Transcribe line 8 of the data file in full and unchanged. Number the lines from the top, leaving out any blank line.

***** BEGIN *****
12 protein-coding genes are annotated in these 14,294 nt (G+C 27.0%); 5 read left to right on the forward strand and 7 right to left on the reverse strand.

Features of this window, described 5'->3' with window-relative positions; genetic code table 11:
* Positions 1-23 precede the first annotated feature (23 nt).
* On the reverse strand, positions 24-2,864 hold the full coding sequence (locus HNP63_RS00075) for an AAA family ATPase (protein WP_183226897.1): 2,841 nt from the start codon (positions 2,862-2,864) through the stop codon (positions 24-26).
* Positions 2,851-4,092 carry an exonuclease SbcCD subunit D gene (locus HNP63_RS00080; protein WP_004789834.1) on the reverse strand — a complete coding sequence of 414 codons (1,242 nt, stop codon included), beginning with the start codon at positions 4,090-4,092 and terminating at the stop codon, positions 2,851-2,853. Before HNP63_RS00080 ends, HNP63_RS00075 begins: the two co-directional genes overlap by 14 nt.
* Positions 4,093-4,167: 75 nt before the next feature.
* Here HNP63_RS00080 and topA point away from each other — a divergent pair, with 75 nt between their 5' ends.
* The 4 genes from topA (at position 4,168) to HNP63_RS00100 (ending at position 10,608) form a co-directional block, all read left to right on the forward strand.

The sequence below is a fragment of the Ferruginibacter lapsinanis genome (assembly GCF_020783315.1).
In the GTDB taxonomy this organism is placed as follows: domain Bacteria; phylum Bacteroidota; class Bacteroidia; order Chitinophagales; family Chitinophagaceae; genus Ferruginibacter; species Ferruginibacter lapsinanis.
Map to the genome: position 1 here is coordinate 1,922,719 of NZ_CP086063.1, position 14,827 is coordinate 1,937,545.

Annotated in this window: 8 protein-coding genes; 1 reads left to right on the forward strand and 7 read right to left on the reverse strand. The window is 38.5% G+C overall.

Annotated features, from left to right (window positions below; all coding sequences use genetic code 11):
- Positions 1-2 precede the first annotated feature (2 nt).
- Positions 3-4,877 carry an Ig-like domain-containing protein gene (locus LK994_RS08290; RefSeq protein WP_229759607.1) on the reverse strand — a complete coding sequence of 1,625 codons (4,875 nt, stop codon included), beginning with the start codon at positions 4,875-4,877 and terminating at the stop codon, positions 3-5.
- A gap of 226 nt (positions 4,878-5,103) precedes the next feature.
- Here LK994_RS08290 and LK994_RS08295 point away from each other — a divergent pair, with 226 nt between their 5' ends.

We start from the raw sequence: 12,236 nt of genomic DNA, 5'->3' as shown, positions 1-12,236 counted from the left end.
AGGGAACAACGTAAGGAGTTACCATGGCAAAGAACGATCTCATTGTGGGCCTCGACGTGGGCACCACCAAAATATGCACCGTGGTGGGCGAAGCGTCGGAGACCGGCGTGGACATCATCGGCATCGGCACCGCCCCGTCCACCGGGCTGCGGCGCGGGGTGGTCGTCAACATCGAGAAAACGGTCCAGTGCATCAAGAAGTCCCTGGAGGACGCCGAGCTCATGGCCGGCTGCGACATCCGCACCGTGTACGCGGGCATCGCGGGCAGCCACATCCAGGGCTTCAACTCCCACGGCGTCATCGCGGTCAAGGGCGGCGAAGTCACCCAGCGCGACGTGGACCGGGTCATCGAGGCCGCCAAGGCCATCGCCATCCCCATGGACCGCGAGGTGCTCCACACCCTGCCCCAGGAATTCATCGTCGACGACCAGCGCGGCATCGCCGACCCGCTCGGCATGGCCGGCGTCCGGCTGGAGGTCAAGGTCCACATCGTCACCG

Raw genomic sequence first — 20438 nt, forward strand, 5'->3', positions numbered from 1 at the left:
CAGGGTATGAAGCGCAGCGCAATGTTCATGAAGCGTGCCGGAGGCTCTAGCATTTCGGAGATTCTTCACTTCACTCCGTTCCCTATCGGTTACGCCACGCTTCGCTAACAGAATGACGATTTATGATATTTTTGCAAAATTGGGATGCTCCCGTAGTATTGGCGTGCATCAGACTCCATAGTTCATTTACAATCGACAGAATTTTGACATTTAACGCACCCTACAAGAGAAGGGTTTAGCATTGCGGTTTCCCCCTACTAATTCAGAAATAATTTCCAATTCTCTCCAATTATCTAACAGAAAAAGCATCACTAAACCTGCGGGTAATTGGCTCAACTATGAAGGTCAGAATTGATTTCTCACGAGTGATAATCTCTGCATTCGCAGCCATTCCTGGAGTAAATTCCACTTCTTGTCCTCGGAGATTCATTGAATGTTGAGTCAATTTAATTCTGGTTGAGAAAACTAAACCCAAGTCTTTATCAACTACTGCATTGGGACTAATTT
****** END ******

* The 4 genes from topA (at position 4,168) to HNP63_RS00100 (ending at position 10,608) form a co-directional block, all read left to right on the forward strand.